As more people become aware of the incredible health benefits of raw milk, the demand has gone up, which is awesome! However, in the process I’ve seen quite a few suppliers whose standards are less than ideal.
So, here’s a quick list of the things to look for when choosing a farmer:
1. Living Conditions: the cows should be free-roaming in pasture, with free access to grass, fresh water and sunshine.
2. Feed: 100% Grass-Fed is an absolute MUST. Many, many farms will tell you that a little grain is ok, and that it’s only given during milking times. Some will even tell you that feeding a cow grass or hay 100% of the time is impossible, but it is not. Here’s the problem: a cow’s body is designed to digest grass, not grain. It makes them produce more milk, so that’s a big part of why people do it. However, a cow is only able to produce a finite amount of nutrition (vitamins, protein, calcium, etc.) per day so if you are getting milk from grain-fed cows, your nutritional quality is far inferior to the milk from a grass-fed cow. In essence, it’s “watered” down. Also, cows who are fed grain are far more likely to become sick than their grass-fed counterparts. The problems posed by the grain in the cow’s body is passed on to you. Many farms say that “it’s just a small amount of grain” because it’s given only during milking. However, consider this: a “small amount” is often 1.5 lbs of grain per 100lbs of body weight, per feeding. Take an 800 lb cow, being milked 2x per day, and bam, that’s a whopping 24 lbs of grain per day! If that isn’t organic grain, or soy free grain, we’ve got en even bigger problem. Soy mimics estrogen in the body when not fermented, and many farms don’t consider soy a problem when giving grain, thus, passing on the estrogenic properties to you (or your kids!) Conventional grain is loaded with pesticides, and GMO grain poses an even bigger problem for me for reasons far too extensive to include in this post. As much as I dearly love and defend the rights of my Amish friends, many are either not concerned with GMO’s or honestly don’t have access to enough information regarding them to cause them to discontinue the use of GMO corn and soy in their feed. It’s imperative when you are choosing a raw milk provider to ask them about everything that their cows are fed.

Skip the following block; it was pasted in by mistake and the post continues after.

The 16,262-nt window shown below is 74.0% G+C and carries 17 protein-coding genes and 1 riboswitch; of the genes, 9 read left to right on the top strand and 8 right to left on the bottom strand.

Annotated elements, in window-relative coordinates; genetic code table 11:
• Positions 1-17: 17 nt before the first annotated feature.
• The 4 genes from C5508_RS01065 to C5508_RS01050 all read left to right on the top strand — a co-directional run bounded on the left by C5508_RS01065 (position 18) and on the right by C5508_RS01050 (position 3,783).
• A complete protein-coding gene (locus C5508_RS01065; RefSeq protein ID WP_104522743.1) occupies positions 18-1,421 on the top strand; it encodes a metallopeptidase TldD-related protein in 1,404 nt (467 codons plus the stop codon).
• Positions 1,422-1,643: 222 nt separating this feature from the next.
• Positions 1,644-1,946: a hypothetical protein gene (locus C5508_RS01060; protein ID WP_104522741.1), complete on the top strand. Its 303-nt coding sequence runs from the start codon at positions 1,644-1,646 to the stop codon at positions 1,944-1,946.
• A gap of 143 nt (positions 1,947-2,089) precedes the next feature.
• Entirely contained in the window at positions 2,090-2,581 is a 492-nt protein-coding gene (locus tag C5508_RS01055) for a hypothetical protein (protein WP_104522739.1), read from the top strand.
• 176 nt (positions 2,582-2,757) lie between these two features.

3. Containers: Glass is my absolute go-to. It’s easily sterilized, reusable, cuts down on landfill waste, and resists bacterial growth. I am OK with the occasional use of new, sterile, BPA-free milk jugs. My farmer uses glass when provided by the customer or a new, sterile, BPA-free plastic jug for those who don’t provide glass. I’m using THESE 1/2 gallon mason jars. Many raw milk coops reuse old sturdy plastic juice jugs, and this poses 2 big problems for me: 1. BPA – the more a plastic container is used, and handled, and scrubbed, and heated, the more BPA it releases. 2. Bacteria: plastic (especially once it becomes scratched and heated) is far more likely to harbor harmful bacteria than glass or new plastic. Raw milk, like any other raw food, is safe when handled properly, and unsafe when handled improperly.
4. Protein type: The cows I get my milk from are Jersey A2, the most digestible form of dairy protein. A1 is a very common protein found in most American milk, and is much more difficult to digest making it sometimes more harmful than healthful. For more information on this, Mother Jones wrote this informative article.
Want to find a raw milk supplier in your area? Check out realmilk.com…but not every farmer on the list adheres to theses strict standards so be sure to ask the good questions!
I hope this is helpful!
PS – Our adorable little dove babies on the front porch have hatched, and I finally got a peek at them while Mama was away gathering some good bugs and worms. (SO glad we don’t treat our yard with pesticides or weed-killers!)